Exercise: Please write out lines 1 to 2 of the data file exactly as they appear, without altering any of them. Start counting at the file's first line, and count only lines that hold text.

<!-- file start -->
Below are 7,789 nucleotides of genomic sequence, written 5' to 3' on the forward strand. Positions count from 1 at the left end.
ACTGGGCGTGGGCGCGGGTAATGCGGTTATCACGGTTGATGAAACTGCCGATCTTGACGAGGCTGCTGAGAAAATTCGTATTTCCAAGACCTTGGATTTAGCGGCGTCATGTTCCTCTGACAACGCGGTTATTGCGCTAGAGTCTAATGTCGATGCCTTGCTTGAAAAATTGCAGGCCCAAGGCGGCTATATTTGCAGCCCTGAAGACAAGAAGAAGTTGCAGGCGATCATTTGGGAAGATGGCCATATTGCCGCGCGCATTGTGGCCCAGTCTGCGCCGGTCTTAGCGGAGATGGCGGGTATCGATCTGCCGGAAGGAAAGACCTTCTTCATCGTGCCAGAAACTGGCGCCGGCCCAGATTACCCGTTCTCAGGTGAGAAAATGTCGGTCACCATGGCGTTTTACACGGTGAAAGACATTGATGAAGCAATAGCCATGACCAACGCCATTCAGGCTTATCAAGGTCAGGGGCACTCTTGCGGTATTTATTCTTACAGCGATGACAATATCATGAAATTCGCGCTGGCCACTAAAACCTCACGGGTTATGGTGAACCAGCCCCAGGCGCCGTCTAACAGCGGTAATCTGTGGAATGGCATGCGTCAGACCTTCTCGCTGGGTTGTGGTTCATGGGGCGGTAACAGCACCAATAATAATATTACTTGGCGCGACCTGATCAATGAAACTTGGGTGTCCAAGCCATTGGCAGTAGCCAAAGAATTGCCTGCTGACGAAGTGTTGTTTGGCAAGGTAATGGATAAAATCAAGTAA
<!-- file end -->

Below are 7,789 nucleotides of genomic sequence, written 5' to 3' on the forward strand. Positions count from 1 at the left end.
ACTGGGCGTGGGCGCGGGTAATGCGGTTATCACGGTTGATGAAACTGCCGATCTTGACGAGGCTGCTGAGAAAATTCGTATTTCCAAGACCTTGGATTTAGCGGCGTCATGTTCCTCTGACAACGCGGTTATTGCGCTAGAGTCTAATGTCGATGCCTTGCTTGAAAAATTGCAGGCCCAAGGCGGCTATATTTGCAGCCCTGAAGACAAGAAGAAGTTGCAGGCGATCATTTGGGAAGATGGCCATATTGCCGCGCGCATTGTGGCCCAGTCTGCGCCGGTCTTAGCGGAGATGGCGGGTATCGATCTGCCGGAAGGAAAGACCTTCTTCATCGTGCCAGAAACTGGCGCCGGCCCAGATTACCCGTTCTCAGGTGAGAAAATGTCGGTCACCATGGCGTTTTACACGGTGAAAGACATTGATGAAGCAATAGCCATGACCAACGCCATTCAGGCTTATCAAGGTCAGGGGCACTCTTGCGGTATTTATTCTTACAGCGATGACAATATCATGAAATTCGCGCTGGCCACTAAAACCTCACGGGTTATGGTGAACCAGCCCCAGGCGCCGTCTAACAGCGGTAATCTGTGGAATGGCATGCGTCAGACCTTCTCGCTGGGTTGTGGTTCATGGGGCGGTAACAGCACCAATAATAATATTACTTGGCGCGACCTGATCAATGAAACTTGGGTGTCCAAGCCATTGGCAGTAGCCAAAGAATTGCCTGCTGACGAAGTGTTGTTTGGCAAGGTAATGGATAAAATCAAGTAA